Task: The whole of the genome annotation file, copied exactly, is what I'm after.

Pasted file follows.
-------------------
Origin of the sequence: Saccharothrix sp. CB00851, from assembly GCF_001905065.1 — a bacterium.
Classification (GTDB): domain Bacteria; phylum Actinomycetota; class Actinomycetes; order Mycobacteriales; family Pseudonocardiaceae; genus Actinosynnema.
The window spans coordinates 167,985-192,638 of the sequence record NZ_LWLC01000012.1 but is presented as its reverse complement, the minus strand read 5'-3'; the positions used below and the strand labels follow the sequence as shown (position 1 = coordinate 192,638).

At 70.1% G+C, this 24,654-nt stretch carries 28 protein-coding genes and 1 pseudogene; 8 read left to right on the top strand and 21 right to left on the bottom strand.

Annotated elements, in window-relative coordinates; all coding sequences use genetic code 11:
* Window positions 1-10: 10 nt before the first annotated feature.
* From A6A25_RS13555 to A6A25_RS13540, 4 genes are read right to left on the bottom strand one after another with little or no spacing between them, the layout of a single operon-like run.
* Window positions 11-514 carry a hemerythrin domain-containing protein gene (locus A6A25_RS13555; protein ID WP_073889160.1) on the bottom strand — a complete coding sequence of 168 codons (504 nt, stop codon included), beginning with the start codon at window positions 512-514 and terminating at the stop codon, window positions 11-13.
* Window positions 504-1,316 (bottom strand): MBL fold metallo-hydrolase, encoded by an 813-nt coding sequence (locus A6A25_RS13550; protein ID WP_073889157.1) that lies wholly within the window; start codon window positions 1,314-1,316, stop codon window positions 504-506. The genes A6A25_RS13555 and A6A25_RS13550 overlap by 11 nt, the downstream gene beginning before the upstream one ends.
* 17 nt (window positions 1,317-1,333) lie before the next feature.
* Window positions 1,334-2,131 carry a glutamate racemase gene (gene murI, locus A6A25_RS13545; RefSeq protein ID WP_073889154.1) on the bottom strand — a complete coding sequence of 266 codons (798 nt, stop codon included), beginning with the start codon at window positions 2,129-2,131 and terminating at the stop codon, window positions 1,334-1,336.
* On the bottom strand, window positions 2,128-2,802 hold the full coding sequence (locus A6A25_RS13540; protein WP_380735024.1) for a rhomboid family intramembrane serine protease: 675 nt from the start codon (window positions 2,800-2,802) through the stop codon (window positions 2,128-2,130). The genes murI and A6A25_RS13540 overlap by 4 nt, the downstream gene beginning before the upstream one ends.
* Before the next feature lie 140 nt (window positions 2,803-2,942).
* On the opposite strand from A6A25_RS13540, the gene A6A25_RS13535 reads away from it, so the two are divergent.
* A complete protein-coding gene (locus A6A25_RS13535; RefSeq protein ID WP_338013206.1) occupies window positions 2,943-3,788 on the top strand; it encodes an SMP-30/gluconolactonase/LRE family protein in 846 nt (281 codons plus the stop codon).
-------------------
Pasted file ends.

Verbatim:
Origin of the sequence: Saccharothrix sp. CB00851, from assembly GCF_001905065.1 — a bacterium.
Classification (GTDB): domain Bacteria; phylum Actinomycetota; class Actinomycetes; order Mycobacteriales; family Pseudonocardiaceae; genus Actinosynnema.
The window spans coordinates 167,985-192,638 of the sequence record NZ_LWLC01000012.1 but is presented as its reverse complement, the minus strand read 5'-3'; the positions used below and the strand labels follow the sequence as shown (position 1 = coordinate 192,638).

At 70.1% G+C, this 24,654-nt stretch carries 28 protein-coding genes and 1 pseudogene; 8 read left to right on the top strand and 21 right to left on the bottom strand.

Annotated elements, in window-relative coordinates; all coding sequences use genetic code 11:
* Window positions 1-10: 10 nt before the first annotated feature.
* From A6A25_RS13555 to A6A25_RS13540, 4 genes are read right to left on the bottom strand one after another with little or no spacing between them, the layout of a single operon-like run.
* Window positions 11-514 carry a hemerythrin domain-containing protein gene (locus A6A25_RS13555; protein ID WP_073889160.1) on the bottom strand — a complete coding sequence of 168 codons (504 nt, stop codon included), beginning with the start codon at window positions 512-514 and terminating at the stop codon, window positions 11-13.
* Window positions 504-1,316 (bottom strand): MBL fold metallo-hydrolase, encoded by an 813-nt coding sequence (locus A6A25_RS13550; protein ID WP_073889157.1) that lies wholly within the window; start codon window positions 1,314-1,316, stop codon window positions 504-506. The genes A6A25_RS13555 and A6A25_RS13550 overlap by 11 nt, the downstream gene beginning before the upstream one ends.
* 17 nt (window positions 1,317-1,333) lie before the next feature.
* Window positions 1,334-2,131 carry a glutamate racemase gene (gene murI, locus A6A25_RS13545; RefSeq protein ID WP_073889154.1) on the bottom strand — a complete coding sequence of 266 codons (798 nt, stop codon included), beginning with the start codon at window positions 2,129-2,131 and terminating at the stop codon, window positions 1,334-1,336.
* On the bottom strand, window positions 2,128-2,802 hold the full coding sequence (locus A6A25_RS13540; protein WP_380735024.1) for a rhomboid family intramembrane serine protease: 675 nt from the start codon (window positions 2,800-2,802) through the stop codon (window positions 2,128-2,130). The genes murI and A6A25_RS13540 overlap by 4 nt, the downstream gene beginning before the upstream one ends.
* Before the next feature lie 140 nt (window positions 2,803-2,942).
* On the opposite strand from A6A25_RS13540, the gene A6A25_RS13535 reads away from it, so the two are divergent.
* A complete protein-coding gene (locus A6A25_RS13535; RefSeq protein ID WP_338013206.1) occupies window positions 2,943-3,788 on the top strand; it encodes an SMP-30/gluconolactonase/LRE family protein in 846 nt (281 codons plus the stop codon).